By Dr. Daniel Papero
Published by Working Systems, Inc.
Presenteded with permission
How does one manage oneself with a difficult other person, be it boss, supervisor, peer or subordinate? I have heard this question a lot in my travels this year.
Generally, people blame “personality differences” for their difficulties. While personality may have a role to play, I think it’s an inadequate explanation. In addition, the term “personality” indicates helplessness. People behave as if the difficulty is inherent and irresolvable, and do little to address their part in it.
In fairness, these are challenging situations. Stress tends to be high, behavior becomes automatic and reactive, and tensions rise rapidly and often predictably. I should add some disclaimers. These sorts of relationships are difficult for me. I work at them, but I am aware that discomfort often gets in my way. I have to make myself “lean in to” the challenge, and sometimes my own internal resources are not up to the task. Yet I have learned that to avoid the challenge provides only short-term relief.
The ability to tolerate discomfort and uncertainty is an important asset in the effort to manage oneself with a “difficult” other. The refusal to succumb to a sense of helpless is another. And the ability to “think systems” is third.
So, what can a person do to become more confident and effective in handling oneself with the difficult other person?
The process of managing oneself can be outlined as follows:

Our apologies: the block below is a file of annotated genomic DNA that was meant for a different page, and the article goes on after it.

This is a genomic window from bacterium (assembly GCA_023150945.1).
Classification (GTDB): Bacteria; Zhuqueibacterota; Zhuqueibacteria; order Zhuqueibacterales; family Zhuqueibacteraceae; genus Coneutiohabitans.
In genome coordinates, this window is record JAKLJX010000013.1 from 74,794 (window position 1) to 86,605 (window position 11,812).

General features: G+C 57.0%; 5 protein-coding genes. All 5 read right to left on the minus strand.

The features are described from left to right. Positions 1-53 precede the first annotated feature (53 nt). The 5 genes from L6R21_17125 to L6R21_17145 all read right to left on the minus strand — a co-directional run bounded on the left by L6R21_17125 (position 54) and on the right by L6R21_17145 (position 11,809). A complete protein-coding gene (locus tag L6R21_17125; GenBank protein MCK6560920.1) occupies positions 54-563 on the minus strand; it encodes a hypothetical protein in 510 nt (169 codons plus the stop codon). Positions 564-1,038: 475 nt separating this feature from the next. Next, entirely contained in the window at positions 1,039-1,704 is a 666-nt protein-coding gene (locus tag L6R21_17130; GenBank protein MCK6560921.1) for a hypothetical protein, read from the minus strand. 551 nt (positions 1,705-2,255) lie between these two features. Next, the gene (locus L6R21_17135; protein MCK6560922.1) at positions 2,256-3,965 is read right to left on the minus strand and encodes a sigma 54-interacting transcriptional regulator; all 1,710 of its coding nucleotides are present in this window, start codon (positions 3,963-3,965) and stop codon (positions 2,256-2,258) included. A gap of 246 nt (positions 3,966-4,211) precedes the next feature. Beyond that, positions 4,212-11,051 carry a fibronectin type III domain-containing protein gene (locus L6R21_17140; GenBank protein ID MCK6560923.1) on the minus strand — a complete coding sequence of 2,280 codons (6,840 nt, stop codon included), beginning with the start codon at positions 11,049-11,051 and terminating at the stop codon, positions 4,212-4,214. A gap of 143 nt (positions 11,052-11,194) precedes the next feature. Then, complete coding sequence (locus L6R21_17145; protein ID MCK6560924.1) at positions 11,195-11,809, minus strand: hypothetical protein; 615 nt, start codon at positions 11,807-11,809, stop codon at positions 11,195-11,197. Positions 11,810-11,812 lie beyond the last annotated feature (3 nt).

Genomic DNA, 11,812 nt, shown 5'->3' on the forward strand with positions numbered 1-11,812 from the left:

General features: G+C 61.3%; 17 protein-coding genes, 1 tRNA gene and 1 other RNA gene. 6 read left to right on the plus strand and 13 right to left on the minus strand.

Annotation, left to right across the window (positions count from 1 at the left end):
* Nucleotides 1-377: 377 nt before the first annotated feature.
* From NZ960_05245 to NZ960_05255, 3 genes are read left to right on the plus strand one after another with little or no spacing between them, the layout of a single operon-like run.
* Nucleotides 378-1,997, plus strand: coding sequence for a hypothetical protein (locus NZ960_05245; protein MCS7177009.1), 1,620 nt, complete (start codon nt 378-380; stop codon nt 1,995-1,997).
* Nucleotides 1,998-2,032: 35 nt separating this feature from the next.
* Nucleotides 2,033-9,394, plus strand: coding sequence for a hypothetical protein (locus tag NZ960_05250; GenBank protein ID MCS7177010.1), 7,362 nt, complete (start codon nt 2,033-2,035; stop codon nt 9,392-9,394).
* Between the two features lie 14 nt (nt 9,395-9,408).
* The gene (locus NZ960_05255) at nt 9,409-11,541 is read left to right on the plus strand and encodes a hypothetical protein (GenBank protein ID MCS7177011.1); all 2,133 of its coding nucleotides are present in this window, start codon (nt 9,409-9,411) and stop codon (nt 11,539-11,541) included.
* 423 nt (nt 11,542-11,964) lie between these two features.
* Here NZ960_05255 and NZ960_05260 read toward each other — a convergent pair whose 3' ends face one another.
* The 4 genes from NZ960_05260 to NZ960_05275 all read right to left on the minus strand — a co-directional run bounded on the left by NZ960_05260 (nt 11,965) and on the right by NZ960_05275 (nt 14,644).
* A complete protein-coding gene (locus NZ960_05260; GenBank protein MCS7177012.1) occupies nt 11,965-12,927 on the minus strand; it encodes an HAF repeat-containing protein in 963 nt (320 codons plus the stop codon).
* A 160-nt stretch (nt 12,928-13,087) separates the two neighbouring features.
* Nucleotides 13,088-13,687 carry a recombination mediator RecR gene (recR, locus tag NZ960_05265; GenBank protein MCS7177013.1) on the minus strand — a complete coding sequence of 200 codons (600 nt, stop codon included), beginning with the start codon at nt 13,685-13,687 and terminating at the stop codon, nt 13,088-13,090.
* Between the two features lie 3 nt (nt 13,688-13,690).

1. Decide that you have no realistic choice but to figure out how to work with this difficult other.
2. Begin to develop the internal structures necessary to manage oneself in a challenging relationship.
a. Blaming and pointing fingers may feel good, but they are counterproductive if the goal is working with the other. Shifting from blaming to other kinds of thinking is essential.
A person can learn to regulate one’s own mental processes. The effective person simply does not allow him- or herself to remain for long in blaming and criticism — either of the other or of oneself.
So breathe deeply, maybe splash some cold water over your face, and get on with the challenge.
b. Define the problem as clearly and factually as possible. Pay attention to the difference between facts and feelings. They often tell different stories.
Distinguishing between the facts and the feelings is an important piece of the self-regulation. Sometimes people find it useful to write the facts in one column and the feelings in another. Some feelings may provide energy and direction to your efforts, but anger and fear, particularly, must be managed carefully if they are to be used at all.
When you define the problem as clearly and objectively as you can and you have your facts and feelings separated, then you can begin the process of problem solving.
c. Learn to recognize your tendencies to feel sorry for yourself. Spend as little time in that state as possible. A friend who works with young mothers at risk of homelessness often tells them, “You can feel sorry for yourself 24 hours, and then you have to begin to work on a plan to address the situation.” That’s good advice, but difficult sometimes to implement.
3. Solving problems is what the human intellect does best. The process integrates feelings and thinking, fosters creativity, and adds knowledge to one’s capacity and sometimes to that of others.
There are many methods of problem solving. In general, they all involve setting a goal, developing a plan, implementing the plan, evaluating the results, modifying the plan and implementing that version, evaluating, and so on until the problem has been solved or managed.
That’s an important point. Some problems can be solved and some can only be managed well. In the first instance, the problem disappears. In the second, the problem never disappears, but its detrimental effects are contained. Both outcomes are possible in human relationships. The process of problem solving is central to either.